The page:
EDGEWOOD, Md. – APG Soldiers and civilians are making a difference in the lives of local students by serving as mentors in the Kenneth V. Hilton Mentorship Program at Edgewood High School.
The program began in the 1990s to provide mentors and role models for African-American male students enrolled in Edgewood High School. The mentors are primarily African-American males from APG tenant organizations including the U.S. Army Materiel Systems Analysis Activity, or AMSAA, and the U.S. Army Evaluation Center, or AEC.
The sessions are typically held once a month, and mentors lead discussions on topics like health, investing, conflict resolution, work ethic, leadership, time management and public speaking. About 25 to 30 students voluntarily attend the sessions.
Eric Johnson, a computer scientist with AMSAA, has served as mentor with the Kenneth V. Hilton Mentorship Program for 18 years.
“It’s good to give students a model of what they could potentially become and to give them guidance about some of the issues or life challenges they might face,” he said. “I had a mentor myself, so I saw the benefits of having someone who is older, someone more experienced provide guidance.”
Johnson said his mentor inspired him to read, and he is now a “voracious reader.” His goal, he said, is to challenge the students to read to expand their general knowledge of the world.
“We [mentors] feel like the more you read, the more information you will have at your disposal and the more successful you will be in life,” he said.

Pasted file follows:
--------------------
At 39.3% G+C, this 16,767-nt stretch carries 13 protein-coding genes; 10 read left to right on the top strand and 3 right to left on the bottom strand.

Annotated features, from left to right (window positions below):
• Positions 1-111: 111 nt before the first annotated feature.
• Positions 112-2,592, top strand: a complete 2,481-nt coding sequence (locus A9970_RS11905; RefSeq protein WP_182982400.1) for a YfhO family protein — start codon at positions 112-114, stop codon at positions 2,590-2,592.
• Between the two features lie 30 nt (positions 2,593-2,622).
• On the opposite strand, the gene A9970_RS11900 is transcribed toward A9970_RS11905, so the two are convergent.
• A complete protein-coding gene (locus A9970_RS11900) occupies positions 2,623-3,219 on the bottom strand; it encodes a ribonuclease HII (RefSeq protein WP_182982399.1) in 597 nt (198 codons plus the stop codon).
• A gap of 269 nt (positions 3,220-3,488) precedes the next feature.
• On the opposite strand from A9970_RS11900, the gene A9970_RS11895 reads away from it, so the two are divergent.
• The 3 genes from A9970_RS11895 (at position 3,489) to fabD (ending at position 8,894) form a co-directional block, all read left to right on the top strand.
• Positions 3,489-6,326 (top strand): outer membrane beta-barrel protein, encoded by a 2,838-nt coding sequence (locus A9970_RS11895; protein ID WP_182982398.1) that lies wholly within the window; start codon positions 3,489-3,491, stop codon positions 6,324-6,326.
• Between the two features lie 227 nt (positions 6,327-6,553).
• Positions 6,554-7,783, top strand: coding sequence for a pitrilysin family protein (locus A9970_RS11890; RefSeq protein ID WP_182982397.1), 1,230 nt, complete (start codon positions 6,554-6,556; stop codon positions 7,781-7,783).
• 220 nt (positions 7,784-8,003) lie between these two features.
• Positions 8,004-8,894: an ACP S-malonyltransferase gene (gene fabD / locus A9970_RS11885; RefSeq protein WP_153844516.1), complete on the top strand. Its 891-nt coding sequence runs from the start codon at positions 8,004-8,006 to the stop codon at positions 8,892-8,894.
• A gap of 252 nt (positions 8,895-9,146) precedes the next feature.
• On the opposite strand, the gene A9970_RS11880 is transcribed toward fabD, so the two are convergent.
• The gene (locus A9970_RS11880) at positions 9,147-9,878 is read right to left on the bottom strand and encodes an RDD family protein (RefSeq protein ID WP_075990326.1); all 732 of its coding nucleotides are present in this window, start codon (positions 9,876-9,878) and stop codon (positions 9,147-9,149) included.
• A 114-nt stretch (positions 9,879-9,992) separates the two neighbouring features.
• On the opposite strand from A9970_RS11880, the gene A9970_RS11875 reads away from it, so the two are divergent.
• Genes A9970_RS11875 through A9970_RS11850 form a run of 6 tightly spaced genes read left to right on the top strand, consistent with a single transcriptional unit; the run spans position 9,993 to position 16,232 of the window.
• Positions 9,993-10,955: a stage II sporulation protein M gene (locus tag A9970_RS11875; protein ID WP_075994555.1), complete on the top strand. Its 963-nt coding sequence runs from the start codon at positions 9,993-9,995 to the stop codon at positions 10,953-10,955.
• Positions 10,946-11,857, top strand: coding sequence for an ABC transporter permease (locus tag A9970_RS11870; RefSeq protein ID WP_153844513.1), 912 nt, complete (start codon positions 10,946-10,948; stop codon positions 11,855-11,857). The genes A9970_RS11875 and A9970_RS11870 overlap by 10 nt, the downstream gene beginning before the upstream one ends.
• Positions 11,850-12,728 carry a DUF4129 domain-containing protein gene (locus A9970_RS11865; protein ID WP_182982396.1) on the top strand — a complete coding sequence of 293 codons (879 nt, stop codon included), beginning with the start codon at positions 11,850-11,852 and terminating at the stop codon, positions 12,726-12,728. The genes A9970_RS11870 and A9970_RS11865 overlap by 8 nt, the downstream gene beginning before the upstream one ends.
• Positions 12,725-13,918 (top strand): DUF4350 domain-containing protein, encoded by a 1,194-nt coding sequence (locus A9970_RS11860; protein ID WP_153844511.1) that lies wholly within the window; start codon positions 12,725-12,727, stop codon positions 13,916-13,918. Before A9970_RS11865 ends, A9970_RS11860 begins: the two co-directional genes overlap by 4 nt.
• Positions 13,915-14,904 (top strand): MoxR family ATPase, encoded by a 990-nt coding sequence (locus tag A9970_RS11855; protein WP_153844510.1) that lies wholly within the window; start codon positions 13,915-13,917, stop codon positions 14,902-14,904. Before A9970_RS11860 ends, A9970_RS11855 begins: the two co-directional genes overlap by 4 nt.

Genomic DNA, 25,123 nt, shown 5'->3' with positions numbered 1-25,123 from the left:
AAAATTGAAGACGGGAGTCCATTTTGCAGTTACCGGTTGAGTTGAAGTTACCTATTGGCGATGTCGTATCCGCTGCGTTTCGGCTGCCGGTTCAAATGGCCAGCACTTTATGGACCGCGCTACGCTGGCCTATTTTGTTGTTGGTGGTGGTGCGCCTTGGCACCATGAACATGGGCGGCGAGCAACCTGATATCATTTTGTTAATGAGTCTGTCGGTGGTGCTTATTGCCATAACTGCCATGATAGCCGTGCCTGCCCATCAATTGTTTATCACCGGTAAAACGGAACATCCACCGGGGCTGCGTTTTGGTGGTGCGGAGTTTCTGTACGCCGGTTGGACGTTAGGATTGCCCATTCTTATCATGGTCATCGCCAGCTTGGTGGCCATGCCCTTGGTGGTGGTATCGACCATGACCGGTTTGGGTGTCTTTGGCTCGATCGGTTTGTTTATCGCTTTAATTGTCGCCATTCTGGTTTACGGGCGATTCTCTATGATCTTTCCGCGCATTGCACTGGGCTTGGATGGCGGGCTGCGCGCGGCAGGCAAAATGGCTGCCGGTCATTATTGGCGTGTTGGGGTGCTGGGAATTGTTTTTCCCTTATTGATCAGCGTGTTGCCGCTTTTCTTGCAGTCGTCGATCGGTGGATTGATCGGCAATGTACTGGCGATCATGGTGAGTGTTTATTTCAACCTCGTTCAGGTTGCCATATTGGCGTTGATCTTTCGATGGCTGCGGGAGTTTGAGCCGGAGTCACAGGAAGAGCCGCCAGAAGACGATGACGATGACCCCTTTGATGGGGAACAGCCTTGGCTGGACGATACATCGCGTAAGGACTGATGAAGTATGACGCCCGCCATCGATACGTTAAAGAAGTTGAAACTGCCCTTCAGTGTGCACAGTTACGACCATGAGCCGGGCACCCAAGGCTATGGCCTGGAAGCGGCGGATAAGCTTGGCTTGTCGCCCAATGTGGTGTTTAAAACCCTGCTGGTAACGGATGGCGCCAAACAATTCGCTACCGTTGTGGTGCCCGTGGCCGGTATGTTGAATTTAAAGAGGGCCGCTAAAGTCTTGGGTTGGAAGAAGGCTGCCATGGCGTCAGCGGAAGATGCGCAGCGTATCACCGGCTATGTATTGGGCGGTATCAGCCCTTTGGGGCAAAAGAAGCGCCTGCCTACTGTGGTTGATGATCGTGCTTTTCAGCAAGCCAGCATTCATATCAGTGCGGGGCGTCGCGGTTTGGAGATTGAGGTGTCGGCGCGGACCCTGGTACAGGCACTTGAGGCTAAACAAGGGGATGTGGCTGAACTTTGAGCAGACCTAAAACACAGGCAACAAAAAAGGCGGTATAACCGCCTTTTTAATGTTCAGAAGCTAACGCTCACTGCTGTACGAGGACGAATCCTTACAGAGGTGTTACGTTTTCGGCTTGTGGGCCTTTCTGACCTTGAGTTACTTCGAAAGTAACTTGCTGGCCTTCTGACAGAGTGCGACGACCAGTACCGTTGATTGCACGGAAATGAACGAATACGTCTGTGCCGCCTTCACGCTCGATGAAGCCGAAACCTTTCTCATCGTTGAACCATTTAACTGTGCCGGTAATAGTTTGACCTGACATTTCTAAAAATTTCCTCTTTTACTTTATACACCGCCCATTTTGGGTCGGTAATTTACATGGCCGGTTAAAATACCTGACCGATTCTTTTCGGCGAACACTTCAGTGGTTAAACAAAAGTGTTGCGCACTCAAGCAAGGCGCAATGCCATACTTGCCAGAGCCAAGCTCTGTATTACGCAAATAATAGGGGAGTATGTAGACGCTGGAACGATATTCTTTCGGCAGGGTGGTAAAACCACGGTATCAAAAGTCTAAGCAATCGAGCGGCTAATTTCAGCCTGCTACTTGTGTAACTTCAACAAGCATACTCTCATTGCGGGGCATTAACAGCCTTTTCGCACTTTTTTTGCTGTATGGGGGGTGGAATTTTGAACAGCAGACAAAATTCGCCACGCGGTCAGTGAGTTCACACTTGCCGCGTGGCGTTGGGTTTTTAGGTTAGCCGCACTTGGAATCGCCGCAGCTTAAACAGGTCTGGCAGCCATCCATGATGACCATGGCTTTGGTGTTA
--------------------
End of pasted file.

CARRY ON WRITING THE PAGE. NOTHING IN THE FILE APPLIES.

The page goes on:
Tony Harris, an electrical engineer with AMSAA, co-leads the program with Johnson and has volunteered with EHS since 2006. Harris is a graduate of EHS and participated in the Kenneth V. Hilton Mentorship Program as a mentee from 1995 to 1999.
The program helped him “tremendously,” he said.
“What really helped me was seeing other black men who looked like me, being successful and doing something very positive in their community, giving time back,” he said. “That was a big, big thing.”
At the end of the year, the mentors take the students on a field trip to Morgan State University, a historically black college in Baltimore.
“I just want inspire young African-American men so they can see their own potential and see the things they want to accomplish in their life,” said Harris, who is a Morgan State University alumni.
Impact on EHS students
EHS Junior Jody Skaggs called the sessions “informative.” His goal is to attend law school, so he is interested in developing good study habits and time management skills, he said.
“I really do like the program, I think it’s really good what they are doing of all of us,” he said. “Some people in [the program] don’t have fathers, so having someone we can fall back on is nice.”
Freshman Kyle Brown said he is planning for life after high school.
“You got to focus on what is going to help you be successful,” he said. “You got to get your work done, you can’t slack in school, school always comes first, and you got to provide for your family.”
EHS Principal Kilo Mack said the program provides “positive relationships.”
“It’s nice to have folks in the community that can guide them down that [right] path, because of their life experiences,” he said.
History of the program
Claudia Sconion, who founded the program in the 1990s, said she identified a need for positive role models, especially among African-American males, while she was serving as an EHS business teacher.
She coordinated with leadership from AMSAA, who helped recruit Soldiers and civilians to serve as role models. Sconion, who is now retired, said she is grateful to those who volunteer their time to help the students.
“The mentors take pride in serving, tutoring, counseling and encouraging these young guys on a regular basis,” she said.
According to Sconion, the program is named after Kenneth V. Hilton, one of the first mentors from the APG community, who was an AMSAA civilian at the time.
“He was very dedicated to the program,” she said.